Dear Holy Father:
I write as a brother in Christ to say -- in words echoing what John Dean, former counsel to President Richard Nixon, once told Nixon in the midst of the Watergate scandal -- that there's a cancer growing on your remarkably hopeful papacy.
Radically unlike Nixon's mess, this one is not of your making, but only you can fix it.
You must remove Robert W. Finn as bishop of the Kansas City-St. Joseph, Mo., diocese. His continued presence there mocks the good-faith efforts the church is making to respond to the crisis of priests sexually abusing children.
As you're aware, Finn was convicted in court of failure to report to government authorities a priest suspected of child sex abuse. It was classified as a misdemeanor, but that label belittles the magnitude of Finn's failure.
Pope Emeritus Benedict XVI should have told Finn to resign immediately upon conviction, if not before. His failure to do so means the ball is in your court. And the longer it stays there without your response, the more it damages the church both Finn and you love.
Some people will disagree with me that Finn loves the church. If he did, they say, he'd have resigned long before now. That's hard to argue with, but I truly believe Finn erred in the way he handled the case of former priest Shawn Ratigan precisely because of Finn's love for the church. He sought to protect it so no one would know about Ratigan's indecent behavior and thus think worse of the church.
It was, of course, exactly the wrong thing for Finn to do. It was an egregious error that caused widespread grief. But I believe he made that error to keep the church from additional harm.
I've met Finn several times and I interviewed him in some depth when he first came to Kansas City. I see him now and then at various events and he's always been friendly toward me in public and seems an affable man.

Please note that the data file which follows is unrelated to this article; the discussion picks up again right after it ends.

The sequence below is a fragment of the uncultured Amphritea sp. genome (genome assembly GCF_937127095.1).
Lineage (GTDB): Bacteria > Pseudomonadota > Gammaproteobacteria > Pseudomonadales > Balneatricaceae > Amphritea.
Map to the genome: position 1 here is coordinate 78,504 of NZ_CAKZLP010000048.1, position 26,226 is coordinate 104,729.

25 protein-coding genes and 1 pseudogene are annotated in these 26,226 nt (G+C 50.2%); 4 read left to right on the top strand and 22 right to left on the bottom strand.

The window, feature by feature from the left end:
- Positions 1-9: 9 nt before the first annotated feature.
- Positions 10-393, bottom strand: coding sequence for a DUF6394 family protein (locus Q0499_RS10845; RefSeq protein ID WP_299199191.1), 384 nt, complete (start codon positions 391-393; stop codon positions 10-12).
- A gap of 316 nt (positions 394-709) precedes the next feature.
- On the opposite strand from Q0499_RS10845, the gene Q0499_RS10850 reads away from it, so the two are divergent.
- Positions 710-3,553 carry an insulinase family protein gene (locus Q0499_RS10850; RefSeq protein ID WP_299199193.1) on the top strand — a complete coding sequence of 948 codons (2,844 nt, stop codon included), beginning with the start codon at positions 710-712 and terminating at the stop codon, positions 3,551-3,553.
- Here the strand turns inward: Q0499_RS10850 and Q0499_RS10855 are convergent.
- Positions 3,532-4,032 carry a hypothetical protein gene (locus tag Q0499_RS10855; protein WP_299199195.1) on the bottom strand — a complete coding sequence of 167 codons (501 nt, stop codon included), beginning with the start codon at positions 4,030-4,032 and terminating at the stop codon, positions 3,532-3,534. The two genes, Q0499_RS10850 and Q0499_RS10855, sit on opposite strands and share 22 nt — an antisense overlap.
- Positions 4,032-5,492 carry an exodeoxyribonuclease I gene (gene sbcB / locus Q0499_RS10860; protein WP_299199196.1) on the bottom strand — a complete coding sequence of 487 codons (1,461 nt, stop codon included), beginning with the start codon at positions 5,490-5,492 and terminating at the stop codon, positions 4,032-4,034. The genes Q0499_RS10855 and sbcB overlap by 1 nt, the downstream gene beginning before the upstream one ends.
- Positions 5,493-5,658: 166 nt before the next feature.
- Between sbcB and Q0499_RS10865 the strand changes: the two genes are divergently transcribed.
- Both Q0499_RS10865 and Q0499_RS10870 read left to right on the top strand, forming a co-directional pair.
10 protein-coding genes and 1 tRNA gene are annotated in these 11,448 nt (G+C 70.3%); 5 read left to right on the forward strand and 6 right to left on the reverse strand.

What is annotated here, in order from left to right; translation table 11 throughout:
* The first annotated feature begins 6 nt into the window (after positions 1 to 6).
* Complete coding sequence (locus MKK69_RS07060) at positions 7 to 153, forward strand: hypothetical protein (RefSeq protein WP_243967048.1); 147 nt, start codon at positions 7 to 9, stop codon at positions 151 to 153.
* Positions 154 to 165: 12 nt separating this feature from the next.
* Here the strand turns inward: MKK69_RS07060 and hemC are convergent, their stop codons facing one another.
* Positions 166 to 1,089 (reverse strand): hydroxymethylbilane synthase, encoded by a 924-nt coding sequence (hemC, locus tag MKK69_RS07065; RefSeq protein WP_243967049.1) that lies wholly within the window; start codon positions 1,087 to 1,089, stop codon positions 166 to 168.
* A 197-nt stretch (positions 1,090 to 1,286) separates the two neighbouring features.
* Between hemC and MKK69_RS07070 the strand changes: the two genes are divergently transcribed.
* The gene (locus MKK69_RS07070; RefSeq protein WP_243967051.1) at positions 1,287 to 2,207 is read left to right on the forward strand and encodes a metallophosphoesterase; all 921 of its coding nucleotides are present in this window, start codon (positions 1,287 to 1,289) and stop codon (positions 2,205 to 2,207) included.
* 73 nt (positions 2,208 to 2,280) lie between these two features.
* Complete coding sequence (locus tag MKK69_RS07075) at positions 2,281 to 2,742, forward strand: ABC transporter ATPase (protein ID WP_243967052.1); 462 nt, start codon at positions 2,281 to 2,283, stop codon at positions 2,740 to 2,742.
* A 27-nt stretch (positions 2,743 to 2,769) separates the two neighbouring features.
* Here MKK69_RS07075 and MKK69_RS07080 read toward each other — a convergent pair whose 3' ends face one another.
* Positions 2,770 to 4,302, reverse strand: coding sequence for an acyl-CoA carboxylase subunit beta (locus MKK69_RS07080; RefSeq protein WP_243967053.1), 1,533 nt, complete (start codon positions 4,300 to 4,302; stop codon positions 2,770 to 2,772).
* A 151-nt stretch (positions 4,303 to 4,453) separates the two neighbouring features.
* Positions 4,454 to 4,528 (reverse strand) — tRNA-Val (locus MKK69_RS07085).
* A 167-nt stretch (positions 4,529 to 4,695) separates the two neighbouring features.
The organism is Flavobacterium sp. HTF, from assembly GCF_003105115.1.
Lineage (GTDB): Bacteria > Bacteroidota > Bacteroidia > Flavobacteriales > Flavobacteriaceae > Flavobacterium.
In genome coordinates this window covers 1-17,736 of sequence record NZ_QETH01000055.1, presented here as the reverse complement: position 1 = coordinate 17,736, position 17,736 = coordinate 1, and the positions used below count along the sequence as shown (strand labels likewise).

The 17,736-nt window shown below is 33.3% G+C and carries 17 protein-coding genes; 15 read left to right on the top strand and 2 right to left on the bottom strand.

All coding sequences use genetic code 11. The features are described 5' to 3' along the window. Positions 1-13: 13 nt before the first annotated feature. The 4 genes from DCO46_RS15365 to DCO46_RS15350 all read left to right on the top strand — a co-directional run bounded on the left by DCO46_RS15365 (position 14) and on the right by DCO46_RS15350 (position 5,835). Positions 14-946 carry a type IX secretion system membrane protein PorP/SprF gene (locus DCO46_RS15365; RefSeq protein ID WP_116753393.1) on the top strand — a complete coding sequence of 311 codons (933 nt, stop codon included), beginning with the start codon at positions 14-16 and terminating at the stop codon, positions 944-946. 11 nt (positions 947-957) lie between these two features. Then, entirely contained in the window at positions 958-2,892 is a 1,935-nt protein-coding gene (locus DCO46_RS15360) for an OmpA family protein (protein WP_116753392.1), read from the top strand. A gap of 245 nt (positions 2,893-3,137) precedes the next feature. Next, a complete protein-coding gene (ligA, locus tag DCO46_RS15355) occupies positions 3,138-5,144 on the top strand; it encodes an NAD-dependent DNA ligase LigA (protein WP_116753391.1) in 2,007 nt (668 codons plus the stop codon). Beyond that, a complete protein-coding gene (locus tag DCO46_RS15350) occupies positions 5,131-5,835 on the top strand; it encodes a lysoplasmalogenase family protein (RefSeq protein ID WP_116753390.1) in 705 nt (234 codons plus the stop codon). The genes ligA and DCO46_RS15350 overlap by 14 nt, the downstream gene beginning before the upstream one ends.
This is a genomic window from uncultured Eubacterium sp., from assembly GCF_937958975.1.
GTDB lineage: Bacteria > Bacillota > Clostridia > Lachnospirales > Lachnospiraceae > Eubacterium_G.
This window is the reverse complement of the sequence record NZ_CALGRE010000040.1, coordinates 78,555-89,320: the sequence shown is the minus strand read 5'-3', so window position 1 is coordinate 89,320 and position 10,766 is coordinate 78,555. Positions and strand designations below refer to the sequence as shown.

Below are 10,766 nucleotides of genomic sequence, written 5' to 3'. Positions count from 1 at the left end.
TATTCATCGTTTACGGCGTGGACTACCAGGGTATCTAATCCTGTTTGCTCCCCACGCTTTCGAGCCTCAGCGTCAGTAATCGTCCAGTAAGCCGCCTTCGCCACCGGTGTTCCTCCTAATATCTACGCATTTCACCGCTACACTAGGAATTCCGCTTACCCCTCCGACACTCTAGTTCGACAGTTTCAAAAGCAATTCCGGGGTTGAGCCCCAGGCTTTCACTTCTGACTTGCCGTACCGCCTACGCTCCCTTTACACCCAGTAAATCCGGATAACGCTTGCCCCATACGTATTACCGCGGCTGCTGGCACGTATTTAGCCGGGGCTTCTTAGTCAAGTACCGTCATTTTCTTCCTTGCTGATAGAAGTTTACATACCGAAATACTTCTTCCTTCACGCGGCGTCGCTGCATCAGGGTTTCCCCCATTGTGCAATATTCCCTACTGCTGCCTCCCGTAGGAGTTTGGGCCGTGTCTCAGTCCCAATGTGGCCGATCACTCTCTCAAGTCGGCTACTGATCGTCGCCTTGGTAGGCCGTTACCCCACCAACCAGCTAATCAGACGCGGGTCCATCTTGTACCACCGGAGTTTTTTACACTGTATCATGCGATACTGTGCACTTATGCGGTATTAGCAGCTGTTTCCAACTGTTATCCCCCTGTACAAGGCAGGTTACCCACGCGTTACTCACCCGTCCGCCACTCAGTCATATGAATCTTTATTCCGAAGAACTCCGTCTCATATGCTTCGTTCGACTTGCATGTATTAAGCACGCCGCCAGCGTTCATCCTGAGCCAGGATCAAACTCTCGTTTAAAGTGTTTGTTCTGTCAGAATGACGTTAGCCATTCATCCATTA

But none of this is about me, and it really isn't about Finn, either. It's about the church you have been chosen to lead, Holy Father. And it's about how to make it clear to members of your global community that church leaders understand what happened in the abuse scandal and are committed to do all you can to respond in compassion, love and justice.
Compassion, love and justice require Finn's removal from office.
What will you do with Finn once he leaves office? I have no idea, but it would be good if it didn't look as if you were "kicking him upstairs," as we Americans say about such people as Cardinal Bernard Law, who left the troubled Boston archdiocese and was brought to Rome.
Rather, you might require Finn to take a year off for study and meditation. Then you could assign him to write his confessions and make them available to a church that is seeking to understand why so many bishops responded so badly to this abuse crisis.
After that, you might just make him a doorkeeper in the Sistine Chapel. For even the psalmist said he would rather be a doorkeeper in the house of God "than live comfortably in the tents of the wicked," as Psalm 84:10 puts it in the Common English Bible version.
But Finn's future is not the issue, either. Rather, the issue is both responding properly to the abuse crisis and, secondarily, making sure that this scandal doesn't kneecap your pontificate, which it surely can do if Finn stays. His continued presence will be a message to the whole world that you don't care about fixing the scandal. And none of us wants to believe that of you.
You have brought hope and joy to the church. And you can keep up that momentum, but not if you let Finn stay in office. Please act now.
[Bill Tammeus, a Presbyterian elder and former award-winning faith columnist for The Kansas City Star, writes the daily "Faith Matters" blog for the Star's website and a monthly column for The Presbyterian Outlook. His latest book, co-authored with Rabbi Jacques Cukierkorn, is They Were Just People: Stories of Rescue in Poland During the Holocaust. Email him at email@example.com.]
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